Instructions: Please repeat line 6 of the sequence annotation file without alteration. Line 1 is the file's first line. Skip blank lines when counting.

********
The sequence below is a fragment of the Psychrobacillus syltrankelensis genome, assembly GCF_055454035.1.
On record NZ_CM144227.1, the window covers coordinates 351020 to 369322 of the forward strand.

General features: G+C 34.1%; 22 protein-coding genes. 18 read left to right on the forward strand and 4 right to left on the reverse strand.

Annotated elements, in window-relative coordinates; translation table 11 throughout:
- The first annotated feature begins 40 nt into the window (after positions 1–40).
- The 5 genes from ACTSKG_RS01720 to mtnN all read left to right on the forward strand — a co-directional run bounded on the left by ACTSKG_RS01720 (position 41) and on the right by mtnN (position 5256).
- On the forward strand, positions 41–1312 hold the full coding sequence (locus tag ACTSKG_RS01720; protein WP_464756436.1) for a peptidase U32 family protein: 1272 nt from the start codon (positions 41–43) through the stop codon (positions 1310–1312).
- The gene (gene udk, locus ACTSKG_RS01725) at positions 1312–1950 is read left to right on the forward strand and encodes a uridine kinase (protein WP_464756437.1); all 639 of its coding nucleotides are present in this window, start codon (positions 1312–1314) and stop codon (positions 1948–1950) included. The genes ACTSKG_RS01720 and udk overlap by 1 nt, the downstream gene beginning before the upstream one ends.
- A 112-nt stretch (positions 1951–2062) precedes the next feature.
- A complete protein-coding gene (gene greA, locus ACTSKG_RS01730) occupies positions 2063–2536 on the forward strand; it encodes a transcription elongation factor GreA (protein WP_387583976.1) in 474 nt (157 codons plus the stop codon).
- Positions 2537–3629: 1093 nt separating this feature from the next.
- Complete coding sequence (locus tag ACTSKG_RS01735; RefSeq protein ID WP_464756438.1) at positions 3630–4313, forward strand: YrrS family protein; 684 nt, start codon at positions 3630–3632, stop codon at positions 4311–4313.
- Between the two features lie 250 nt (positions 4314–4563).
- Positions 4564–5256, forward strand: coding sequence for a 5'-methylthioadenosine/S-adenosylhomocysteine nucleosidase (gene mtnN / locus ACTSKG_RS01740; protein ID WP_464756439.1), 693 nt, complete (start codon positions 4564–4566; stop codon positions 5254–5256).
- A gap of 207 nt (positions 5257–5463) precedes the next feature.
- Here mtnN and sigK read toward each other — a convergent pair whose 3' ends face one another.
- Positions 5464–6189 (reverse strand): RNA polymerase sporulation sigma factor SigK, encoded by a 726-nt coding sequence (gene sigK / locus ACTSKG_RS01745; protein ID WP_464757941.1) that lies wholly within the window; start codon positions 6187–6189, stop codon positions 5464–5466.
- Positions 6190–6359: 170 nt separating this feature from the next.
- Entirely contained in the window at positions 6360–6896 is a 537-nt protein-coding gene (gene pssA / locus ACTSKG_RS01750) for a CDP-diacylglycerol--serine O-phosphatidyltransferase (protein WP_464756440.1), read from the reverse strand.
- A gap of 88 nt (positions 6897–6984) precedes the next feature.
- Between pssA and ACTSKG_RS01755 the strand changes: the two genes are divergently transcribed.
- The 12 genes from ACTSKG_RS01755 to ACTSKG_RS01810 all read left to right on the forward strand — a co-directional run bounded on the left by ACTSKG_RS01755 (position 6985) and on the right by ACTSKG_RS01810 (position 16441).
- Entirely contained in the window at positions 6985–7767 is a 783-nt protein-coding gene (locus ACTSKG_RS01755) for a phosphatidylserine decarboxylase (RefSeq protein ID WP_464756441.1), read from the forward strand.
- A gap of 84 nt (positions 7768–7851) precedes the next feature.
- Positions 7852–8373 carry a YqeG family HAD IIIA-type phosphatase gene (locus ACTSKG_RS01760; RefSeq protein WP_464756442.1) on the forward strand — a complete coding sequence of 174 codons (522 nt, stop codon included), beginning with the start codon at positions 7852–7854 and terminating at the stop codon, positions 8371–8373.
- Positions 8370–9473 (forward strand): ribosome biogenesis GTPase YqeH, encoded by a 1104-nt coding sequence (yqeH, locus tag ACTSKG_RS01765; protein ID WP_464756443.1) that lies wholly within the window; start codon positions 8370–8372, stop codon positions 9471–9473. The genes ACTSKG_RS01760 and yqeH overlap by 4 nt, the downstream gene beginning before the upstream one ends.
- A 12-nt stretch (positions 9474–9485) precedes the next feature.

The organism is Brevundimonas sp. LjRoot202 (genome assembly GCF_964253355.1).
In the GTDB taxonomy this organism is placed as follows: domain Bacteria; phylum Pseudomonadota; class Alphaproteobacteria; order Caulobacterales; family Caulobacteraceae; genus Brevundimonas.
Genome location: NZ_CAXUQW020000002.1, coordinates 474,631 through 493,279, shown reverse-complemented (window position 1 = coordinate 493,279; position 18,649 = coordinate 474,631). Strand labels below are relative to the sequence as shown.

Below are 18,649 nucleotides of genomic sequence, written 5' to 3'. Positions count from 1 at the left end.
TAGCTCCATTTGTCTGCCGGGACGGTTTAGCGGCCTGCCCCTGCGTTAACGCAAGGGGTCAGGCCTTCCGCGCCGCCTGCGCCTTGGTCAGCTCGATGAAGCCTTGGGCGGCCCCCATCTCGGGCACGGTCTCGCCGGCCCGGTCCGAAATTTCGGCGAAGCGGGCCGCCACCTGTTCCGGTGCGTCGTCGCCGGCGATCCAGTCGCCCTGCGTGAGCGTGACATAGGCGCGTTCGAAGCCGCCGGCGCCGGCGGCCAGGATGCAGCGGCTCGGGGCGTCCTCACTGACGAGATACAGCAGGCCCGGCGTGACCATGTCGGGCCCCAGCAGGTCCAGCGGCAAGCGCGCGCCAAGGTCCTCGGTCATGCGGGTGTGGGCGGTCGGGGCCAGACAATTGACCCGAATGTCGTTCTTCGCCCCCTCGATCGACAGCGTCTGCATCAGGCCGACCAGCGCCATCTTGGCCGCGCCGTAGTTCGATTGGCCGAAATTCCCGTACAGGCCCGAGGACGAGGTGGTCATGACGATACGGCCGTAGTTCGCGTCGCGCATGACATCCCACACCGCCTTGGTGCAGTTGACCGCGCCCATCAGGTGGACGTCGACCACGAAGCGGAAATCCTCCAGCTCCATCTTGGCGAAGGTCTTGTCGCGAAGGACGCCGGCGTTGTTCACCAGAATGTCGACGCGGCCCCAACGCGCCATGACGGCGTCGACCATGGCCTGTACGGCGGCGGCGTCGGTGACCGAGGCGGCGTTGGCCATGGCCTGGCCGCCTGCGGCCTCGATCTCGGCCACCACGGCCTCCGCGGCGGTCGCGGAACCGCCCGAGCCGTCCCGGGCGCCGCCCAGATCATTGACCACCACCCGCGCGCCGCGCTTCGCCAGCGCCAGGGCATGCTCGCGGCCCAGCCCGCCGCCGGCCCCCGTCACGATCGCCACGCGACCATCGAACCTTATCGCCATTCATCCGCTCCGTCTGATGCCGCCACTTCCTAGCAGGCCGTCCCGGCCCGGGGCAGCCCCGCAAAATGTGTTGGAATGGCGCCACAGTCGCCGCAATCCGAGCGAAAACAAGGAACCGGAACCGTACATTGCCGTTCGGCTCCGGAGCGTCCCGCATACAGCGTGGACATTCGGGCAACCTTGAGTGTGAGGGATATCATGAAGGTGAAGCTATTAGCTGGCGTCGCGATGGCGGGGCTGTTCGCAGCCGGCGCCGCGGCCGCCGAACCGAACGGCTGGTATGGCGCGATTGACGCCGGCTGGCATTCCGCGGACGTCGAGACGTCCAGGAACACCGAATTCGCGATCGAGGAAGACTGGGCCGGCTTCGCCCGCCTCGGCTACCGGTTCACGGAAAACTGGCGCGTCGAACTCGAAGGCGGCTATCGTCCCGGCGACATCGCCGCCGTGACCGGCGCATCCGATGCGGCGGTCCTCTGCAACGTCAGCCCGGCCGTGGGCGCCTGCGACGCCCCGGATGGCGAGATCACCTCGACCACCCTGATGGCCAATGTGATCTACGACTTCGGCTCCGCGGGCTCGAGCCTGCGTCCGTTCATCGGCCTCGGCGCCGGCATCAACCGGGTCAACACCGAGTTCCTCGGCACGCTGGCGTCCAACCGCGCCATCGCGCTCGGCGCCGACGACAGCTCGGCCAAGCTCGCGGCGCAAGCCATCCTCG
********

- The 5 genes from ACTSKG_RS01720 to mtnN all read left to right on the forward strand — a co-directional run bounded on the left by ACTSKG_RS01720 (position 41) and on the right by mtnN (position 5256).